The Swedish health care system has successively moved toward increased market-orientation, which has raised concerns as to whether Sweden still offers health on equal terms. To explore this issue, this study aimed (i) to assess if the principles of horizontal equity (equal access for equal need regardless of socio-economic factors) are met in Northern Sweden 2006-14; and (ii) to explore the contribution of different factors to the inequalities in access along the same period.
Data came from cross sectional surveys known in 2006, 2010 and 2014 targeting 16-84-year-old residents in the four northern-most counties in Sweden. The horizontal inequity index was calculated based on variables representing (i) the individual socioeconomic status, (ii) the health care needs, (iii) non-need factors as well as (iv) health care utilization: general practitioner (GP), specialist doctors, hospitalization. Decomposition analysis of the concentration index for need-standardized health care utilization was applied.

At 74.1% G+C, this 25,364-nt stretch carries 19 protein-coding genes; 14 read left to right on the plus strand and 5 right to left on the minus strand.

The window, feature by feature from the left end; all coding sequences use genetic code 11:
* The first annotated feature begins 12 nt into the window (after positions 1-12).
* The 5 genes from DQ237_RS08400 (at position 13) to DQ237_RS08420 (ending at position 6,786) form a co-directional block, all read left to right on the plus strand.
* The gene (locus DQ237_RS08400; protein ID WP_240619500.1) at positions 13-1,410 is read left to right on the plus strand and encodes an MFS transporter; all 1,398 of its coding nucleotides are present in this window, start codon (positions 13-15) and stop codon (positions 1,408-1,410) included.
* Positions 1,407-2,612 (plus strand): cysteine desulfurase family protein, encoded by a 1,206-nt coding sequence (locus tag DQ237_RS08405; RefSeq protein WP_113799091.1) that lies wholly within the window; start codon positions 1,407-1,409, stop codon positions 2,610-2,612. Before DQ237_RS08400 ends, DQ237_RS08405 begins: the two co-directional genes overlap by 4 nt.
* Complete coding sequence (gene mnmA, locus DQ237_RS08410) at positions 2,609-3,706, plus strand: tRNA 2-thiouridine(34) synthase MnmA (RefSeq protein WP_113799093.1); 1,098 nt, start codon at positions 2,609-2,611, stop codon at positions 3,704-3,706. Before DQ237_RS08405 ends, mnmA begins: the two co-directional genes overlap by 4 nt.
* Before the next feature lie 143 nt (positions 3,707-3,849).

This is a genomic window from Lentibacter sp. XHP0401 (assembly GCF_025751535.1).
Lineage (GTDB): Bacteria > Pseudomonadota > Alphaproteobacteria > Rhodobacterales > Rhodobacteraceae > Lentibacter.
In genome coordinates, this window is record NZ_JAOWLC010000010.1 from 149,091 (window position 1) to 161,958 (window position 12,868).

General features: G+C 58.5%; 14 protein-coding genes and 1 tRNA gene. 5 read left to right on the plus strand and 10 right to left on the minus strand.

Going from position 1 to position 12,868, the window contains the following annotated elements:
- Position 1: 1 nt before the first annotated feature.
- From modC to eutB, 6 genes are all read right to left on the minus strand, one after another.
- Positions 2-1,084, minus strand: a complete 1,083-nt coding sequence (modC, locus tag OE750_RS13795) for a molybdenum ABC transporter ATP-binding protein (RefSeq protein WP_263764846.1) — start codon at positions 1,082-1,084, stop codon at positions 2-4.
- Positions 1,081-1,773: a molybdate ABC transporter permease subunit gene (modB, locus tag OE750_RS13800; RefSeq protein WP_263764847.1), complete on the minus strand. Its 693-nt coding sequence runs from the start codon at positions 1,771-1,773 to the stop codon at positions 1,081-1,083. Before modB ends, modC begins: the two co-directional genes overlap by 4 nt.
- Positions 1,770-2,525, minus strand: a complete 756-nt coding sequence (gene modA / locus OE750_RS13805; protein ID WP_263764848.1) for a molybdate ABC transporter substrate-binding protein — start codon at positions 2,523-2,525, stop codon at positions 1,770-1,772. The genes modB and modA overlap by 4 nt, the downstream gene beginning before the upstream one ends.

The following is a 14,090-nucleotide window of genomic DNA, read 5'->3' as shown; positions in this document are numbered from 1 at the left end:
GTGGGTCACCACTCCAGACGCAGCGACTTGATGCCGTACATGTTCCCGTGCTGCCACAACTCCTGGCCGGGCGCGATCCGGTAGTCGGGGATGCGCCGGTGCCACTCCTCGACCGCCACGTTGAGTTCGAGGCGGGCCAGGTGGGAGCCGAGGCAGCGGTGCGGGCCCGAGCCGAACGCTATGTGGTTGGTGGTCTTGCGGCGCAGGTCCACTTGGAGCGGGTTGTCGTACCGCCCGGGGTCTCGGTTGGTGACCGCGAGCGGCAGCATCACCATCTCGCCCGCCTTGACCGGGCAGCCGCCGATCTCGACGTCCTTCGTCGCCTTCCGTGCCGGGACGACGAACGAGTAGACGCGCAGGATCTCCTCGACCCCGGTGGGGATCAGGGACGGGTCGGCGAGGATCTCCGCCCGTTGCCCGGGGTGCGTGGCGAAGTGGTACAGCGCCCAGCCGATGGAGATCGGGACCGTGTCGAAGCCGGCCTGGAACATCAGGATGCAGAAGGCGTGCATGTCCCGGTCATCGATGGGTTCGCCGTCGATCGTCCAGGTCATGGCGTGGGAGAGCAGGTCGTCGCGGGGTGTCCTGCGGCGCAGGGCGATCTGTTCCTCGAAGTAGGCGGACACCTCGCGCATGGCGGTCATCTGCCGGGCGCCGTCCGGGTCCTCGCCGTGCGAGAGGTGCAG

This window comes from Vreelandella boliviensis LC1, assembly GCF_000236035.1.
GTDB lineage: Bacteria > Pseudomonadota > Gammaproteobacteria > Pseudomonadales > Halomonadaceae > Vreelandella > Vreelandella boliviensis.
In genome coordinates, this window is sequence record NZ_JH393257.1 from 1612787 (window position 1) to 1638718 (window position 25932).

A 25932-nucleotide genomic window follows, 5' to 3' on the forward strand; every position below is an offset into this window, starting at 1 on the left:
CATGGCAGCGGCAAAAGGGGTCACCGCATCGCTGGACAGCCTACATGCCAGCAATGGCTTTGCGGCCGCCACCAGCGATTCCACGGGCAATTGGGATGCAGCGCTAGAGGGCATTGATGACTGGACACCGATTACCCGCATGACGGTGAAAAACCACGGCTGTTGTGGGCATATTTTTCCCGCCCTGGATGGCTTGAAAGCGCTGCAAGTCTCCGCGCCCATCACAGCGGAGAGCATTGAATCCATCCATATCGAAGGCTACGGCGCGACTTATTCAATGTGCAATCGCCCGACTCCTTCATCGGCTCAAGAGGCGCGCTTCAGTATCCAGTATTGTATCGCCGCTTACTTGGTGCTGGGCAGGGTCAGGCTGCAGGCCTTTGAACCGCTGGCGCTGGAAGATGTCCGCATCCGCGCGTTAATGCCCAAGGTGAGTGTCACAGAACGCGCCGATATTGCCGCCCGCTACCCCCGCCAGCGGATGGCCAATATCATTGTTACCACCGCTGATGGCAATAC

Adjusting for needs, there was a higher use of GP services by rich people during the two last surveys, a roughly equal use of specialists, and hospitalization concentrated among the poor but with a clear time trend toward equality. The pro-rich inequalities in GP use were to a large part explained by the income gap.
While health care utilization can be considered equitable regarding specialist and hospital use, the increasing pro-rich trend in the use of GP is a concern. Further studies are required to investigate the reasons and a constant monitoring of socioeconomic differences in health care access is recommended.